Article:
Steve Ballmer Leaves Microsoft's Board

Brandon Dimmel's picture

Microsoft's Steve Ballmer era has officially come to an end. The company's former chief executive officer, who stepped aside last year, has now announced that he will be resigning his position on Microsoft's board.

Ballmer joined Microsoft more than thirty years ago, rising from the company's first business manager (hired by Microsoft co-founder Bill Gates) to its chief executive in just under two decades. Ballmer was at Microsoft's helm for a number of important projects, including launches for Windows XP, Windows Vista, Windows 7, Windows 8, the Xbox video game console, and the ill-fated Zen music player.

Ballmer Focusing Attention On Running LA Clippers

In a resignation letter that has now been posted to Microsoft's official website, Ballmer pointed to a range of new responsibilities as an explanation for his departure. For example, Ballmer recently acquired the National Basketball Association's Los Angeles Clippers from disgraced Donald Sterling.

"Given my confidence and the multitude of new commitments I am taking on now, I think it would be impractical for me to continue to serve on the board, and it is best for me to move off," Ballmer said. (Source:

But Ballmer says he has no concerns about Microsoft's direction, writing that the firm "will move to higher heights" in the coming years. Ballmer's replacement, Satya Nadella, already made something of a splash by announcing the firm would trim roughly 18,000 jobs in the next year.

But Ballmer did offer some advice to his former colleagues: "Microsoft will need to be bold and make big bets to succeed," Ballmer said. "In the mobile-first, cloud-first world, software development is a key skill, but success requires moving to monetization through enterprise subscriptions, hardware gross margins, and advertising revenues."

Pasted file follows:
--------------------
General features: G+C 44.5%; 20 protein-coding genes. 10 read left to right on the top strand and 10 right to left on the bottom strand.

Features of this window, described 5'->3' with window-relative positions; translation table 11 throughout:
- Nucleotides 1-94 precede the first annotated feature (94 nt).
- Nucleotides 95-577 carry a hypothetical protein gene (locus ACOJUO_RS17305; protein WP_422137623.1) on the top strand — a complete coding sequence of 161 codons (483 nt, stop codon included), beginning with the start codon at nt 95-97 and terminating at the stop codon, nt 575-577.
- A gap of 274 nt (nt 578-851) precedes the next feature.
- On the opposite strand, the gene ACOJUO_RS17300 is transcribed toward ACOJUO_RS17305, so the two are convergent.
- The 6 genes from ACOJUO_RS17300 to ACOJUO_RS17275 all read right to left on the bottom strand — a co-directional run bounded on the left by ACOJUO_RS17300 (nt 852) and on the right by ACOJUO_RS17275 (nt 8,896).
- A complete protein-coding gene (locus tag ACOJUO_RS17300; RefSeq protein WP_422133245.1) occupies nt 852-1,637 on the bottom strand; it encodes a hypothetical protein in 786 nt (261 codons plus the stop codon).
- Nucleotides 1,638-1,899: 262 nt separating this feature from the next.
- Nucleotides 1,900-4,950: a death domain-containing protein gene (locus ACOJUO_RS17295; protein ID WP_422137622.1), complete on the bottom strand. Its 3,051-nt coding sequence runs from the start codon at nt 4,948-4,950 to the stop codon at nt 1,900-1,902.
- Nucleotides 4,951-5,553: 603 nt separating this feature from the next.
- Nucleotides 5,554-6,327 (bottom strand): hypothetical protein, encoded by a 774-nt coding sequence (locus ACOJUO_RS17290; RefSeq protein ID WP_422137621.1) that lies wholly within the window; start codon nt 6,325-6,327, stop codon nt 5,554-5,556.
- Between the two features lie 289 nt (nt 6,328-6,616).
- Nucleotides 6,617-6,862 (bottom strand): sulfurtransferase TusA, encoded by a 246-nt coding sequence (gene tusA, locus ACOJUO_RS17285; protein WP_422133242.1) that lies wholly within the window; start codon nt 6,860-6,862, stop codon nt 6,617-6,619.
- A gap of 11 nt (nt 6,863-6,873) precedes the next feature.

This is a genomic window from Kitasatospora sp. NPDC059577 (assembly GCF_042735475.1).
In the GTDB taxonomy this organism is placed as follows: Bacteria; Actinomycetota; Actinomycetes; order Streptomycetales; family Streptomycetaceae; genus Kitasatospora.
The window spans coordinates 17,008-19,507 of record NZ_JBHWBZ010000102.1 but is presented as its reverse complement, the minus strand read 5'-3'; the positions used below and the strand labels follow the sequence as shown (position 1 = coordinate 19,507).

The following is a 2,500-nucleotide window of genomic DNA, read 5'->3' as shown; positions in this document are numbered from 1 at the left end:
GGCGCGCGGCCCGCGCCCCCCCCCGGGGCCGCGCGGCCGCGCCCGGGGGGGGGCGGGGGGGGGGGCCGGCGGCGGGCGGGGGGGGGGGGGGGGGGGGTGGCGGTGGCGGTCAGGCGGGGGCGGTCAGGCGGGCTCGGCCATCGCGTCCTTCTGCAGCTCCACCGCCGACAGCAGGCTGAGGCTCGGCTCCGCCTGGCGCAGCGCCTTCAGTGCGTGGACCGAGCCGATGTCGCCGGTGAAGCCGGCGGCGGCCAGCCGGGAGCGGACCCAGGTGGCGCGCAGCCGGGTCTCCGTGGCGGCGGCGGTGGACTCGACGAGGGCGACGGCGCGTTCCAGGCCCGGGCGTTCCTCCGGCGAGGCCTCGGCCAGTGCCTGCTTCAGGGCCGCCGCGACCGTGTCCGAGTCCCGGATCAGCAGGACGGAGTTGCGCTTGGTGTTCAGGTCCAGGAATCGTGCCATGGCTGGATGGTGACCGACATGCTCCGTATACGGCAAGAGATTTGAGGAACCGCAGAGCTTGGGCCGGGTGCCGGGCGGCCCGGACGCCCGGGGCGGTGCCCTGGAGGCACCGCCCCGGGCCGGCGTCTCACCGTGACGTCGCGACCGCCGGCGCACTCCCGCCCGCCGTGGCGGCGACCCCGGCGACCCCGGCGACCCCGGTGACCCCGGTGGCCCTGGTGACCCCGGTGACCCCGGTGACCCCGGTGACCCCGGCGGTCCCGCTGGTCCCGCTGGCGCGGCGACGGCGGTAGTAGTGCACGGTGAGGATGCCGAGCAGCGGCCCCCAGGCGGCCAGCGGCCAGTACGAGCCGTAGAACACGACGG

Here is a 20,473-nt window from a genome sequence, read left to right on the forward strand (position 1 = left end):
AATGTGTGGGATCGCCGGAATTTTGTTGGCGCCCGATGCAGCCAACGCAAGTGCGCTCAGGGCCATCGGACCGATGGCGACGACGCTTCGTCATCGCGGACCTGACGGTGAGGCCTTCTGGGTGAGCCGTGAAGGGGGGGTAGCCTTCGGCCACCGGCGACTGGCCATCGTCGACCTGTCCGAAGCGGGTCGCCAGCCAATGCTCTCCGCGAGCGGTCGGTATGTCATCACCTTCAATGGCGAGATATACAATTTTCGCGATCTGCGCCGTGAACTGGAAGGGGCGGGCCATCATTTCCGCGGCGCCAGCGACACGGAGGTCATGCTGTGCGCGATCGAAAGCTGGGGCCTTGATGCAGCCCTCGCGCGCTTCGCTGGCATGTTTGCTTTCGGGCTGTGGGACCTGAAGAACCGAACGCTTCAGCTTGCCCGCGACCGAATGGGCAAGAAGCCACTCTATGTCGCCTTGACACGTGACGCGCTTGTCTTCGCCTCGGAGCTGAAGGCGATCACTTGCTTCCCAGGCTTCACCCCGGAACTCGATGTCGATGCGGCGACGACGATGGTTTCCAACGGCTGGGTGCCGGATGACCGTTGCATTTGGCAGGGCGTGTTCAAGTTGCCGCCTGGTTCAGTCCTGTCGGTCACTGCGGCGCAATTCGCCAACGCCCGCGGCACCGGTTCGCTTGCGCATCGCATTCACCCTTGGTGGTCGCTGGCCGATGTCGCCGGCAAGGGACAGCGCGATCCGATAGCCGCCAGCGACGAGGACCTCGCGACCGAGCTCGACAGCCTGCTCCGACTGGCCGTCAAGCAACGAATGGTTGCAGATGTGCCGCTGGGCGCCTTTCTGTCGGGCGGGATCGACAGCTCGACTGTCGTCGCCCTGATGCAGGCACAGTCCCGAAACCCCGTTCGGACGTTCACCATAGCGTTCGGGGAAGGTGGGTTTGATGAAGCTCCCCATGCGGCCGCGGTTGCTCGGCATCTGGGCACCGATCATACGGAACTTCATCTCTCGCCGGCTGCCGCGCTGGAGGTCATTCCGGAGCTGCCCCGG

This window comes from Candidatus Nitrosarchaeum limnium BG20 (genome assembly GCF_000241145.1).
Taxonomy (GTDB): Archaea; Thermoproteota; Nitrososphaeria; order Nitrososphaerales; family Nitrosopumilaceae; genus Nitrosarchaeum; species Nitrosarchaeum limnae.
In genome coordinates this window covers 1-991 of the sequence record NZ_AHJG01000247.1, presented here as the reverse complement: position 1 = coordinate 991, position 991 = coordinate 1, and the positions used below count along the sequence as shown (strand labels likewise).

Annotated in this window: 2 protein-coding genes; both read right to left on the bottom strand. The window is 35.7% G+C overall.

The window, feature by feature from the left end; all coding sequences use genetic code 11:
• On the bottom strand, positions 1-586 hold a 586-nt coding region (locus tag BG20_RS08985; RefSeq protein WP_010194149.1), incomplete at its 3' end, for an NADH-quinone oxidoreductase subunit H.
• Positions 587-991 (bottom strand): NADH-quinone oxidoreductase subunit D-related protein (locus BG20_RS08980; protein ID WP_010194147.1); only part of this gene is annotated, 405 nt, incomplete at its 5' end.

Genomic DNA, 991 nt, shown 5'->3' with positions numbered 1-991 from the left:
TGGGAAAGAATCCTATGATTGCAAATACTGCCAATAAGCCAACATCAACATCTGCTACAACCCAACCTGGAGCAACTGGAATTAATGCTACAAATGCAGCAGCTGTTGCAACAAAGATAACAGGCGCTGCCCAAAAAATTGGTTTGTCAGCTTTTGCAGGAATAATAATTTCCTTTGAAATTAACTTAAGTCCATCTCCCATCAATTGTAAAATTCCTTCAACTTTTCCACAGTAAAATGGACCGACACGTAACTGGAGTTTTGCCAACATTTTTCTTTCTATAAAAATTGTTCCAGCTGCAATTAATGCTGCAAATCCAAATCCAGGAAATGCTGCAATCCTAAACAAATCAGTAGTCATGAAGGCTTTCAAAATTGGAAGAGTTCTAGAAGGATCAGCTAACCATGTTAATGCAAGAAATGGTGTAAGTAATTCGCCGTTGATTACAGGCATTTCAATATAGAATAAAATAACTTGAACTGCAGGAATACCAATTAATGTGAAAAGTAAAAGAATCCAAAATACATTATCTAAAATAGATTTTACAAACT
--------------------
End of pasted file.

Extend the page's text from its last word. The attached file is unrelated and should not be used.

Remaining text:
Ballmer Promises to Continue Offering Ideas

Although he'll be focusing more on winning NBA championships than Windows, Ballmer says he plans to offer Microsoft "ideas and inputs" on a regular basis. "I bleed Microsoft -- I have for 34 years and I always will," Ballmer added.

Given that the former CEO retains about four per cent of Microsoft's total shares -- valued at more than $15 billion -- his interest in the company's future is understandable. (Source:

What's Your Opinion?

Do you think Microsoft is better off with or without Steve Ballmer? Do you expect Ballmer to continue to have a major influence over the firm? Are you as optimistic about Microsoft's future as Ballmer is?

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russoule's picture


Who cares? Unless a person owns MS stock, what difference does it make who is on the board? It is the CEO and COO that decide the day-to-day activities and all the board does is set a goal or direction.

So once again - meh! Who Cares?

silassteele's picture

His vision f 'd up windows when they came up with Windows 8